As discussed numerous times on this blog, and SCU, most recently today, the lack of oversight when it comes to card grading, autograph and memorabilia authentication are topics that 99% of collectors seem willing to deny at the worst and at the very least ignore. No collector wants to believe that their card might receive a lesser grade based on the lack of volume they submit for grading but in all likelihood, this happens with regular certainty.
In addition, no collector wants to believe that a prized game used jersey patch card may be nothing more than bulk jersey material purchased from China. The fact is you honestly just don’t know. I want to believe that my game used cards are genuine, that my autographs were actually signed by the depicted athlete and not a friend, wife or secretary. Conversely, collectors and organizations that submit cards in quantity for grading don’t have to worry about the fact that the cards were graded on their own merit and not the size of the check or credit card payment they made to have the grading performed. Why? Because the grade on the slab is definitive and final.
We live in a collecting universe dominated by an industry designed to make money and at almost any cost. Is anyone really surprised the Strasburg card received such a high grade. The only reason it didn’t grade a 10 is because the manufactured publicity of the card would have turned negative with a vocal outcry of “Foul!!!” The conflicts of interest inherent to the card grading company business model are well documented, by myself, and others. Gellman did a great job of laying out the facts in his post today and I agree with him 100%.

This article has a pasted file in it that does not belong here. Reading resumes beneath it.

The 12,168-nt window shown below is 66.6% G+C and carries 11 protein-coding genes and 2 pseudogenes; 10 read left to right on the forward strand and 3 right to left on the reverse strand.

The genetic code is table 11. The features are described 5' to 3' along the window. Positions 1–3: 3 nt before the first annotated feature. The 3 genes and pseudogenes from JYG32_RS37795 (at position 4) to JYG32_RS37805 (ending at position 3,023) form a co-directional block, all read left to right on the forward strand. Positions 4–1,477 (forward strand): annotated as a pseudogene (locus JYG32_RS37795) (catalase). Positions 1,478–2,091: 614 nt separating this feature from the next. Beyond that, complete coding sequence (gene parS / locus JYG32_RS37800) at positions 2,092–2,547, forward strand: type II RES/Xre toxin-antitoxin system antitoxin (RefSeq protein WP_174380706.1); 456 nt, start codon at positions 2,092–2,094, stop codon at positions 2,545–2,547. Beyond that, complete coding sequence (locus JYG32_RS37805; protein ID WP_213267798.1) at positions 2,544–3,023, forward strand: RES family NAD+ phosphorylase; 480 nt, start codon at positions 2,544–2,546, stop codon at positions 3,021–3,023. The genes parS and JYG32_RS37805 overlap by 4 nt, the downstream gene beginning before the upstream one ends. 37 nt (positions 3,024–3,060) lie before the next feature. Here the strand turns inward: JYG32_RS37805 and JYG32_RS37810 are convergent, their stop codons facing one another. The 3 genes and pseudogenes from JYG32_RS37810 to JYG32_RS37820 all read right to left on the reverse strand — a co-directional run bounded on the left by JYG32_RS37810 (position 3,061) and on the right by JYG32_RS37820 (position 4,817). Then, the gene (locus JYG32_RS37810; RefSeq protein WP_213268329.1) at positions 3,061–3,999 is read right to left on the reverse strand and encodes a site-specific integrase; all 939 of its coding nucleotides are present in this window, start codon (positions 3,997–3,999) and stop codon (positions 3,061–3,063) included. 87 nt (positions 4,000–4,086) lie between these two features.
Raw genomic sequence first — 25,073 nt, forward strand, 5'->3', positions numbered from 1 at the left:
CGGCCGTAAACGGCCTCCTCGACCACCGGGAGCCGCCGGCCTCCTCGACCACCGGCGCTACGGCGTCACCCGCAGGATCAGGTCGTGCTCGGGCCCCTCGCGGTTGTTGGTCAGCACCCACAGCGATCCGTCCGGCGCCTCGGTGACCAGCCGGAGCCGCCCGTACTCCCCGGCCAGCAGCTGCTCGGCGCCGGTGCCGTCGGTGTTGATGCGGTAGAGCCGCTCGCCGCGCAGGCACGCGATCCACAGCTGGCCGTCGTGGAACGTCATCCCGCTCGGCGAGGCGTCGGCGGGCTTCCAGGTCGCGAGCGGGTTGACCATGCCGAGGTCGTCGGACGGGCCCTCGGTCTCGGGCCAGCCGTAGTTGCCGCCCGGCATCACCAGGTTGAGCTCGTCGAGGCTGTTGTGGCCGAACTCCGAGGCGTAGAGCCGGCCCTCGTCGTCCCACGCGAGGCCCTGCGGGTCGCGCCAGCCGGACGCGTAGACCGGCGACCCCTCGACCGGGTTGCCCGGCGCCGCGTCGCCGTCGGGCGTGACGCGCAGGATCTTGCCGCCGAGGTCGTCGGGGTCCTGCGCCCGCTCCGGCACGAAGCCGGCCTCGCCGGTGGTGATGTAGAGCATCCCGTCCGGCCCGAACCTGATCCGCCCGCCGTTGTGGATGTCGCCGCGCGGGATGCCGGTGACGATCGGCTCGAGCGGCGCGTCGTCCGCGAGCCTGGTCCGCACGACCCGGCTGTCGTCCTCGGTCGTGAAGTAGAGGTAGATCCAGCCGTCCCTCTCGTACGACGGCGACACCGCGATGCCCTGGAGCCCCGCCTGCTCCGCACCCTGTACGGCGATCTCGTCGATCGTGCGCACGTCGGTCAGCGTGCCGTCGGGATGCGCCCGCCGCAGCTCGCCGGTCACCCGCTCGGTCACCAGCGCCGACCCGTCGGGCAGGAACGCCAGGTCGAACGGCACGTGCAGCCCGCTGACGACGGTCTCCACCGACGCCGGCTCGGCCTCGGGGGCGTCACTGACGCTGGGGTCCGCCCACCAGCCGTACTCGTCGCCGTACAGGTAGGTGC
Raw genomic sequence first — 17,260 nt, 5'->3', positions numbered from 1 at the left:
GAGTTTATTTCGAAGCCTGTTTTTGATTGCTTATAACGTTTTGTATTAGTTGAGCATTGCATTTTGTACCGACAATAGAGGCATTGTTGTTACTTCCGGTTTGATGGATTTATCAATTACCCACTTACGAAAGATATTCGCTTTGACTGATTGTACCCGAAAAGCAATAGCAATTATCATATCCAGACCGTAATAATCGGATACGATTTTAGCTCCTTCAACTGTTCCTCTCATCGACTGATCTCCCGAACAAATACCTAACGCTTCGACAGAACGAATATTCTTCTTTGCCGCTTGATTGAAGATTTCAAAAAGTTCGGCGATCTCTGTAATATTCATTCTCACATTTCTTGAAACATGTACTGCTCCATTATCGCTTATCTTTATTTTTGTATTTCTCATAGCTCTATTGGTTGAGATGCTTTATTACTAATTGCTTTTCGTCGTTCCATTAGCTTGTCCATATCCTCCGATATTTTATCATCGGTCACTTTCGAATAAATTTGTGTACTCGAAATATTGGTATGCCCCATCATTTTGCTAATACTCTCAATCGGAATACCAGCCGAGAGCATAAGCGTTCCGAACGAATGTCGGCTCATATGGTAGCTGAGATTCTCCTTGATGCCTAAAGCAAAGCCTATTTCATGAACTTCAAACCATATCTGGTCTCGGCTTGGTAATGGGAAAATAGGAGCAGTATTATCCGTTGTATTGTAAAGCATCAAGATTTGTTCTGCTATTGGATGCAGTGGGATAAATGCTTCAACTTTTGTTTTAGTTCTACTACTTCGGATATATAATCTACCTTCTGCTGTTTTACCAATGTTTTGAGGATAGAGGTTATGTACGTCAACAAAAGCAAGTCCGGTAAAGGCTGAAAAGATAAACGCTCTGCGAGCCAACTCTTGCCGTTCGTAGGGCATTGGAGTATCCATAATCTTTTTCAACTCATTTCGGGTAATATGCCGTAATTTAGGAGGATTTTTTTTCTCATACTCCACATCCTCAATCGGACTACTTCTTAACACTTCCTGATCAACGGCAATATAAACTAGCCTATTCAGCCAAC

But what is the answer? Major League Baseball employees one of the Big 3 Accounting and Audit firms to authenticate all game used items. However, once it leaves their or the player’s possession, what happens? Would you be in favor of some form of regulatory oversight of The Hobby? Is The Industry capable of self-policing itself? I don’t have the answer but there has to be one . . . . doesn’t there?